The I-751 is a slow process at USCIS. It is so slow, that many consider the N-400 Naturalizing while the I-751 Removal of Conditions is pending. Is this even possible? The post will dive deeper.
What are the Eligibility Requirements for N-400 Naturalization?
USCIS requires the following items in order to be eligible for Naturalization:
- Be a Lawful Permanent Resident for:
- 3 Years, if based on marriage or VAWA
- 5 Years, if based on a general, non-marriage basis
- 0 to 3 years, if a dependant, the government worker Spouse is moving abroad for more than one year, and the Green Card Holder is accompanying (More info here: https://www.fickeymartinezlaw.com/immigration/ine-319b-naturalization-option-spouses-of-u-s-citizens-employed-or-stationed-abroad/)
- Military Basis (More info here: https://www.fickeymartinezlaw.com/immigration/military-naturalization-a-fast-track-but-not-expedited/);
- Live in a Jurisdiction for at least 3 months;
- Be a Good, Moral Person with no bad crimes within the past 5 years; and
- Have physically resided in the United States for most of the LPR.
What if I become Eligible to Naturalize while my I-751 is Pending?
You may be able to apply for Naturalization, even though the I-751 is Pending. However, not every I-751 permits an N-400 Filing.
Example 1: For a (3-year) Marriage-based N-400, if your I-751 is a Marriage-based Joint filing, the USCIS Officer would conduct both I-751 and N-400 Marriage Interviews at the same time.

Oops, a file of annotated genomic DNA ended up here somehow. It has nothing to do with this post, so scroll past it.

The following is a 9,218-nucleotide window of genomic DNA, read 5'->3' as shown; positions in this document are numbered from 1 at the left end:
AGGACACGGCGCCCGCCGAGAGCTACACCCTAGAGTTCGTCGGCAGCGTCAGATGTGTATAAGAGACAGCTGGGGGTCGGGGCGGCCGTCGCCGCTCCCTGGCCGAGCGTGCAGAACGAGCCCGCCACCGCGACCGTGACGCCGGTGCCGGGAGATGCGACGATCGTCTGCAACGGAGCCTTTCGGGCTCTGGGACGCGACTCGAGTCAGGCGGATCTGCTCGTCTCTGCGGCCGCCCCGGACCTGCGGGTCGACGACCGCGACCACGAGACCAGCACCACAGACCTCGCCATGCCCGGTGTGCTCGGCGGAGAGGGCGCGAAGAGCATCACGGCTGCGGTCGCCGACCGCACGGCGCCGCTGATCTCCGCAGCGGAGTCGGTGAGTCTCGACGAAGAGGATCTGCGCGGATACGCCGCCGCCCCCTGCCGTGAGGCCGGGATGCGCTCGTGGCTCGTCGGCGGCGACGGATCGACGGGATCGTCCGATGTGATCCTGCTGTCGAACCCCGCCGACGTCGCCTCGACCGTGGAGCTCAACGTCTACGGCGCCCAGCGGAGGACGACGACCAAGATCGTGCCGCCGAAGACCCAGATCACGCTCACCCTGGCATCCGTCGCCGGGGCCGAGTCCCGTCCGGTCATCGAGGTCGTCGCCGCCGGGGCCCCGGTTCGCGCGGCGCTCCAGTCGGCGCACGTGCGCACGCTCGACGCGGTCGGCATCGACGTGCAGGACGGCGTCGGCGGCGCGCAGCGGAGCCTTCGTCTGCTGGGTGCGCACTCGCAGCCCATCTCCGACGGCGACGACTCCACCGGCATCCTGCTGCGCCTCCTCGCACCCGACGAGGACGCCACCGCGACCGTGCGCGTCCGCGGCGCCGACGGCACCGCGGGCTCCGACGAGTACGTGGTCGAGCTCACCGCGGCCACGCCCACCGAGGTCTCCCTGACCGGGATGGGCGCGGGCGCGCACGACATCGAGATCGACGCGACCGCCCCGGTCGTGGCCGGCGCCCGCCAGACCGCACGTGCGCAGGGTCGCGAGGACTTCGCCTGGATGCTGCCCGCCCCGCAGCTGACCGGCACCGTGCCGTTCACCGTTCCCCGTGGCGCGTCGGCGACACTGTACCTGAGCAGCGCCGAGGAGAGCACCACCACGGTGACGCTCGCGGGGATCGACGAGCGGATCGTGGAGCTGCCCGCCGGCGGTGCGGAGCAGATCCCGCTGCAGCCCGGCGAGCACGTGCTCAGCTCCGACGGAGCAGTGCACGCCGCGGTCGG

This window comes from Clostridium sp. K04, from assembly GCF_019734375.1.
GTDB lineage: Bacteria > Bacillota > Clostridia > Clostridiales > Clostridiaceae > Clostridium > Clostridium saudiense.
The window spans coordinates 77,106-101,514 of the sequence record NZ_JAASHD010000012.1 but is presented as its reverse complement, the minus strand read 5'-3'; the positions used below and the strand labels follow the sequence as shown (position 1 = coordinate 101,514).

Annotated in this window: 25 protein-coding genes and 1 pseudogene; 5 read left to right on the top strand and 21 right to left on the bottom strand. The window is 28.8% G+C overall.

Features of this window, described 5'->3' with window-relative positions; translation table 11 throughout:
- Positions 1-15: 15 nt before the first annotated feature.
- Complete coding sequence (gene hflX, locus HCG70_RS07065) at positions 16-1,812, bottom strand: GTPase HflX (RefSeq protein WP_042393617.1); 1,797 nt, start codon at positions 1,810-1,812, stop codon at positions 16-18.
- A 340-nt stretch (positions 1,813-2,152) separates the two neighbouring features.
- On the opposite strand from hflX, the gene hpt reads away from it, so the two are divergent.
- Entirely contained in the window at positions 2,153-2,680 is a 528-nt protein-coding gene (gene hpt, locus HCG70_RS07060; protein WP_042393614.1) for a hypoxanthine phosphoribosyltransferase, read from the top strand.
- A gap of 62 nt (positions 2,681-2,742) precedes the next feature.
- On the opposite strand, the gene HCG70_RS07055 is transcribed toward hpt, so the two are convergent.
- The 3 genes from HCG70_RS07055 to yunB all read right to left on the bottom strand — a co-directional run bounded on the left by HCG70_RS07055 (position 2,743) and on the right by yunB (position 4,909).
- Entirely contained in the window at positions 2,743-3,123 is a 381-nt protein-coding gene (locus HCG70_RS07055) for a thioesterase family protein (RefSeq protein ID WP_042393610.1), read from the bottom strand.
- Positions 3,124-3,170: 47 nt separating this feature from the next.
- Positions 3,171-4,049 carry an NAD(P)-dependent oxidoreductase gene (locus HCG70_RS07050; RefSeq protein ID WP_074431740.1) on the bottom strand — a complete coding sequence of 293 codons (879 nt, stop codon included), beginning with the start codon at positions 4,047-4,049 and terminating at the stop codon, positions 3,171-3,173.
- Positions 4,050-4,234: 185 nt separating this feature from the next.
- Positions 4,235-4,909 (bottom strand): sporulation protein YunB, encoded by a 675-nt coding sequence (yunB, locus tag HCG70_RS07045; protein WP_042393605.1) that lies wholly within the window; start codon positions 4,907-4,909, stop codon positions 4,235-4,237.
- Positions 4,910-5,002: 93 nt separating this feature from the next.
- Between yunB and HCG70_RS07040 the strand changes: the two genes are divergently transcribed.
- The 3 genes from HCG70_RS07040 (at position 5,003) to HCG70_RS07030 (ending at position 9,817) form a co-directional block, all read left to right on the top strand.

Example 2: If you are doing a (5-year) General-based N-400 and your I-751 is a Divorce-based filing, the USCIS Officer would confirm I-751 Eligibility and still conduct the N-400 Interview.
Example 3: If you are doing a (3-year) VAWA-based N-400 and your I-751 is an Abuse-based filing, the N-400 could not occur until AFTER the I-751 is Approved.
If you have any questions about Naturalizing while an I-751 Filing is Pending, you should speak with an Immigration Attorney. You may contact our office to set up an Immigration Consultation.
Related Blog Posts:
Disclaimer: This Blog is made available by the lawyer or law firm publisher for educational purposes only as well as to give you general information and a general understanding of the law, not to provide specific legal advice. By using this blog site you understand that there is no attorney-client relationship between you and the Blog/Web Site publisher. The Blog should not be used as a substitute for competent legal advice from a licensed professional attorney in your state.